Truman Capote has remained immortalized thanks to his creativity manifested in his works and more particularly his novella, “breakfast at Tiffany’s”. In this piece, Capote depicts the picture of complete a society full of people with different ideologies. Blake Edwards borrowed from the literary works of Capote and directed the movie “breakfast at Tiffany’s” in the year 1961 quite a different setting from the original novella that borrowed its setting from the World War II period. (Haflidason 4) The movie done in the 60s setup, brings out lifestyle at the Eastern part of Manhattan. Mingled in, the movie, are arrays of comedy, and melodrama.The movie has slight variance from the original piece as articulated by Mr. Capote. However, there is need to give credit where it is due; the movie evokes good reaction from many viewers not underscoring room for vilification from different quarters.
Set in an ideal New York City in the early 60s, the character of Holly Golightly (Audrey Hepburn) is that of a youthful lady full of zest and with flamboyant lifestyle. Holly is a girl who lives alone and occasionally spends her time parting and enjoying classy dates with wealthy men. She wants affairs that are non committal even as she strives to lead a phony lifestyle hoping to get the right rich person to marry. Audrey fit well in her role to depict a girl that has a funny lifestyle; she loves her cat yet she does not give it a name. Holly receives gifts and other goodies from her male companions but does not give back her affection with same magnitude as she receives from her male companions. (Haflidason 7)
Audrey shows her prowess as a lead actress when she fully fits into the shoes of Holly by balancing the actions in the script and the choice of words adopted for the movie, There is, however, some questionable difference between Holly’s character in the original novella by Capote and the one seen in the movie as directed by Edwards; The novella depicted her as a prostitute different from what comes out of the movie where she appears as a girl that loves pleasure and company of men. Holly’s life takes a sudden turn when she meets, Paul Varjak (George Peppard), a writer by profession. He happens to be Holly’s neighbor. She calls him Fred, the name of her brother whom she greatly adores. (Willmott 8)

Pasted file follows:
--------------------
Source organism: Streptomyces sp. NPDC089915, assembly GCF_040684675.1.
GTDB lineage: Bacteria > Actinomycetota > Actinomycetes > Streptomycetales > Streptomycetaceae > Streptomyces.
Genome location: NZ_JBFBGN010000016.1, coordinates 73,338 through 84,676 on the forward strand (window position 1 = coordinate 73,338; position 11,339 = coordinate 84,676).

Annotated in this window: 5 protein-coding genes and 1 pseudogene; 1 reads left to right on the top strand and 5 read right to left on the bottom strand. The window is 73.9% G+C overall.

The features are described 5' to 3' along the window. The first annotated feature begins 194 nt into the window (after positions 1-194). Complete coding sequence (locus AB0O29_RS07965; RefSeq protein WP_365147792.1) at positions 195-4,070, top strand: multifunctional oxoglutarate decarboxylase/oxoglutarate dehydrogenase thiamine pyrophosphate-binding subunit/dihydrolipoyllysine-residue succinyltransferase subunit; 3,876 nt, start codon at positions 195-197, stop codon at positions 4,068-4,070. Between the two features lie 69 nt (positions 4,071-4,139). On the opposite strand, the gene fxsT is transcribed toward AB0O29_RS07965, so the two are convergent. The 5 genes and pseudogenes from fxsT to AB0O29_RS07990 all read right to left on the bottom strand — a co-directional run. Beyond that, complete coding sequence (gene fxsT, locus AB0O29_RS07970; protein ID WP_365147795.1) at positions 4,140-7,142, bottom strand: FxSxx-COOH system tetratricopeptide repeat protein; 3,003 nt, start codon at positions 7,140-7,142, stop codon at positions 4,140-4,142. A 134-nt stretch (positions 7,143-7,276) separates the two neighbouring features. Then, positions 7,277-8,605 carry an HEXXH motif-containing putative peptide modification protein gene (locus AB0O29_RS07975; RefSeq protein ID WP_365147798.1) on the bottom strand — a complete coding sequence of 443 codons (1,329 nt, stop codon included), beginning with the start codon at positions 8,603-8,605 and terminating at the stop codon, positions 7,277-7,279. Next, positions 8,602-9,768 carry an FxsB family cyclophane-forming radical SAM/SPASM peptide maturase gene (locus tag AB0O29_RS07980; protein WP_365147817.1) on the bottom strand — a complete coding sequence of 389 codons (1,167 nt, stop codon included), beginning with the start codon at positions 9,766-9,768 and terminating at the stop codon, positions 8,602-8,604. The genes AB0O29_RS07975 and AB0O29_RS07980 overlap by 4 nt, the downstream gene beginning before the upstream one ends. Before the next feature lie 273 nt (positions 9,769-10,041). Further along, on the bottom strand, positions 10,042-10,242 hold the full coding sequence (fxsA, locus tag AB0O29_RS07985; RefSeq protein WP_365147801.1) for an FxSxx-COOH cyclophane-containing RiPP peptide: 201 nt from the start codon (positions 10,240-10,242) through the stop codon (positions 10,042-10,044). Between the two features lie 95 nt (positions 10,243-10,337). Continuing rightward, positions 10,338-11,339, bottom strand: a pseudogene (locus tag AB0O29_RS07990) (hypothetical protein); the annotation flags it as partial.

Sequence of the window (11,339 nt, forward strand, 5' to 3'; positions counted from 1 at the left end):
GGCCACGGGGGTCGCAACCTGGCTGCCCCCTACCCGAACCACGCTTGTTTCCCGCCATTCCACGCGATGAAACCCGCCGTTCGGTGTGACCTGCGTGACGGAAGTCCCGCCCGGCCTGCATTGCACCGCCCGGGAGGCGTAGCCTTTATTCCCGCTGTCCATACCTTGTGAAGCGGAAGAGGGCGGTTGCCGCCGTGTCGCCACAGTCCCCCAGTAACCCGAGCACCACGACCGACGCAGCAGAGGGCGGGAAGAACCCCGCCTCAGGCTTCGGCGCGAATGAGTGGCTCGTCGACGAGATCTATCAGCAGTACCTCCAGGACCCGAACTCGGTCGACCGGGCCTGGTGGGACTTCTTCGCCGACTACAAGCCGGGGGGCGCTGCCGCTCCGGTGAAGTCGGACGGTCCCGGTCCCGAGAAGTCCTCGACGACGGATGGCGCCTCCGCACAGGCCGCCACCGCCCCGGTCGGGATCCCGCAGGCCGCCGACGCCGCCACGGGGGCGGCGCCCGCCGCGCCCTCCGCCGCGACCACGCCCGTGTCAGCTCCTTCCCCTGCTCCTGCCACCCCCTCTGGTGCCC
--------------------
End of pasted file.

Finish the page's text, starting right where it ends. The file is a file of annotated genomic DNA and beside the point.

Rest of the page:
Holly finds Paul fascinating and decides to give him invitation to her ‘wild parties’ that involves old dirty minded businessmen who are, sort of, Holly’s slaves. She, seemingly, has control over their wallets. These parties go on as the her cat watches scornfully. Paul who appears straight in the movie, unlike in the original novella where he may well have been gay, is amused by Holly who leaves a lot of questions unanswered to him. He wonders who she really is, her origin and why she visits Sing Sing in prison on a weekly basis. To Paul, it beats logic since Holly does not, in any way, appear the type to visit a convict. (Haflidason 5)
Paul suddenly begins to find answers thanks to the emergence of a visitor (Buddy Ebsen) who seems to know much of Holly’s past; she finds this uncomfortable and would not like the public be privy to her past life. Peppard a co- protagonist to Audrey in this movie has to be credited for a role well articulated. His is the story of a man who holds love in his hands yet he cannot enjoy what love really has to offer. Paul, just like Holly, lives a life just for the sake of it. He does not seem, in any way, to treasure his spurious lifestyle that involves pleasing others so as to earn a living. They appear to complement both of their unfulfilling lives as they juggle with the night life in Manhattan that comprised of parties. (Weiler 6)
Another character that breeds admiration is that of Mickey Rooney who plays under the name, Yunioshi. (Paragh8) He is Japanese whose life is disrupted by Holly’s night activities; when she comes home late into the night. Yunioshi lives on the floor above Holly’s house. The character does not cause much amusement to the viewer but he is relevant for plot development. (Willmott 5)
All in all, the movie, “breakfast at Tiffany” is full of intrigues that make it, “a must watch” movie. It is a good work that gives a nostalgic feeling long after watching; attributed to the humorous and unforgettable scenes. Cool and superb, ‘Moon river’ song by Henry Mancini coupled with good piece of cinematography gives the movie a classy touch. In this piece of work all aspects of the movie fit in their respective sways; ranging from the music to the shooting sites in New York city not forgetting the screen play. Mr. Edwards, the director, deserves a pat on the back for a job meticulously executed. (Weiler 9)
Not withstanding certain imperfections that are characteristic of any piece of art(unpleasant conversations, slightly disjointed storyline and all that), the movie “breakfast at Tiffany’s” is lucrative and leaves me no alternative other than to recommend it to any friend as token of true friendship. The movie derives its legendary touch from the organization of all that pertain to its formation.